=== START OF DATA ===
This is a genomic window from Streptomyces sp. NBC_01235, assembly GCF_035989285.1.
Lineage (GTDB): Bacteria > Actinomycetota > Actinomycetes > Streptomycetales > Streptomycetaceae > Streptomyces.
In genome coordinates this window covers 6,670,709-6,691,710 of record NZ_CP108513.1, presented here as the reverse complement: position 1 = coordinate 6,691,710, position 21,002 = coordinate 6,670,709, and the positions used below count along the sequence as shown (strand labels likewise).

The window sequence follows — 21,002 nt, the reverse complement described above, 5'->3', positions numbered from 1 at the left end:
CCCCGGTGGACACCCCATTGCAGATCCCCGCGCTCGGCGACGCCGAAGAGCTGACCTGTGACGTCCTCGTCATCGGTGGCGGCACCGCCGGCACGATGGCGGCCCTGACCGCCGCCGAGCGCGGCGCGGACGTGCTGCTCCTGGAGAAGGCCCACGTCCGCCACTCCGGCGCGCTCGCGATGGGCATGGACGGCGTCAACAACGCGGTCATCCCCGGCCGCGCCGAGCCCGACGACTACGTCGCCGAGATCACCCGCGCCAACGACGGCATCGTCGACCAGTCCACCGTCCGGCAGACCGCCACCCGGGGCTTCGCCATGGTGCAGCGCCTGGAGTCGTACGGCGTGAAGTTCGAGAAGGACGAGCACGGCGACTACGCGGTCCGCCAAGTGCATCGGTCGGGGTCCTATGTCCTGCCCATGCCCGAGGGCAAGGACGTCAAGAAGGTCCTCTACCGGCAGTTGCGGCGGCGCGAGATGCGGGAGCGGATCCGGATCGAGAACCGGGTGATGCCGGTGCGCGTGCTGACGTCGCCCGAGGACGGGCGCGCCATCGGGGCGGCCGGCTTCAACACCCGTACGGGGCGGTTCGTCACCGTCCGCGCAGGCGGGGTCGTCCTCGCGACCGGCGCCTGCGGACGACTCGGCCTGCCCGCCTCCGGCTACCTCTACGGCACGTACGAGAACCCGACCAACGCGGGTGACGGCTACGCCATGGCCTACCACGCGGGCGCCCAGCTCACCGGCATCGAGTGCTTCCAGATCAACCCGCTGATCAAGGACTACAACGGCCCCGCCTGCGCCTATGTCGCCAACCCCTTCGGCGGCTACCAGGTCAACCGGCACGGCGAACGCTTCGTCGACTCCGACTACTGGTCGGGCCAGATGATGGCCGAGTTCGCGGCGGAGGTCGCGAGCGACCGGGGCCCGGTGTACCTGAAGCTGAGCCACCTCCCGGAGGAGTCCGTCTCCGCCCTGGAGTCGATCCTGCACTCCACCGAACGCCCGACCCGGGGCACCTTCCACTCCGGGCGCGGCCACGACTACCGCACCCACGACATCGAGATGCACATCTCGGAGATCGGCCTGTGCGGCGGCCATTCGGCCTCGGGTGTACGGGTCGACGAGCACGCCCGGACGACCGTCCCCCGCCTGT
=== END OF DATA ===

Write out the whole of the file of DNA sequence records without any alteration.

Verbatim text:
This is a genomic window from Streptomyces sp. NBC_01235, assembly GCF_035989285.1.
Lineage (GTDB): Bacteria > Actinomycetota > Actinomycetes > Streptomycetales > Streptomycetaceae > Streptomyces.
In genome coordinates this window covers 6,670,709-6,691,710 of record NZ_CP108513.1, presented here as the reverse complement: position 1 = coordinate 6,691,710, position 21,002 = coordinate 6,670,709, and the positions used below count along the sequence as shown (strand labels likewise).

The window sequence follows — 21,002 nt, the reverse complement described above, 5'->3', positions numbered from 1 at the left end:
CCCCGGTGGACACCCCATTGCAGATCCCCGCGCTCGGCGACGCCGAAGAGCTGACCTGTGACGTCCTCGTCATCGGTGGCGGCACCGCCGGCACGATGGCGGCCCTGACCGCCGCCGAGCGCGGCGCGGACGTGCTGCTCCTGGAGAAGGCCCACGTCCGCCACTCCGGCGCGCTCGCGATGGGCATGGACGGCGTCAACAACGCGGTCATCCCCGGCCGCGCCGAGCCCGACGACTACGTCGCCGAGATCACCCGCGCCAACGACGGCATCGTCGACCAGTCCACCGTCCGGCAGACCGCCACCCGGGGCTTCGCCATGGTGCAGCGCCTGGAGTCGTACGGCGTGAAGTTCGAGAAGGACGAGCACGGCGACTACGCGGTCCGCCAAGTGCATCGGTCGGGGTCCTATGTCCTGCCCATGCCCGAGGGCAAGGACGTCAAGAAGGTCCTCTACCGGCAGTTGCGGCGGCGCGAGATGCGGGAGCGGATCCGGATCGAGAACCGGGTGATGCCGGTGCGCGTGCTGACGTCGCCCGAGGACGGGCGCGCCATCGGGGCGGCCGGCTTCAACACCCGTACGGGGCGGTTCGTCACCGTCCGCGCAGGCGGGGTCGTCCTCGCGACCGGCGCCTGCGGACGACTCGGCCTGCCCGCCTCCGGCTACCTCTACGGCACGTACGAGAACCCGACCAACGCGGGTGACGGCTACGCCATGGCCTACCACGCGGGCGCCCAGCTCACCGGCATCGAGTGCTTCCAGATCAACCCGCTGATCAAGGACTACAACGGCCCCGCCTGCGCCTATGTCGCCAACCCCTTCGGCGGCTACCAGGTCAACCGGCACGGCGAACGCTTCGTCGACTCCGACTACTGGTCGGGCCAGATGATGGCCGAGTTCGCGGCGGAGGTCGCGAGCGACCGGGGCCCGGTGTACCTGAAGCTGAGCCACCTCCCGGAGGAGTCCGTCTCCGCCCTGGAGTCGATCCTGCACTCCACCGAACGCCCGACCCGGGGCACCTTCCACTCCGGGCGCGGCCACGACTACCGCACCCACGACATCGAGATGCACATCTCGGAGATCGGCCTGTGCGGCGGCCATTCGGCCTCGGGTGTACGGGTCGACGAGCACGCCCGGACGACCGTCCCCCGCCTGT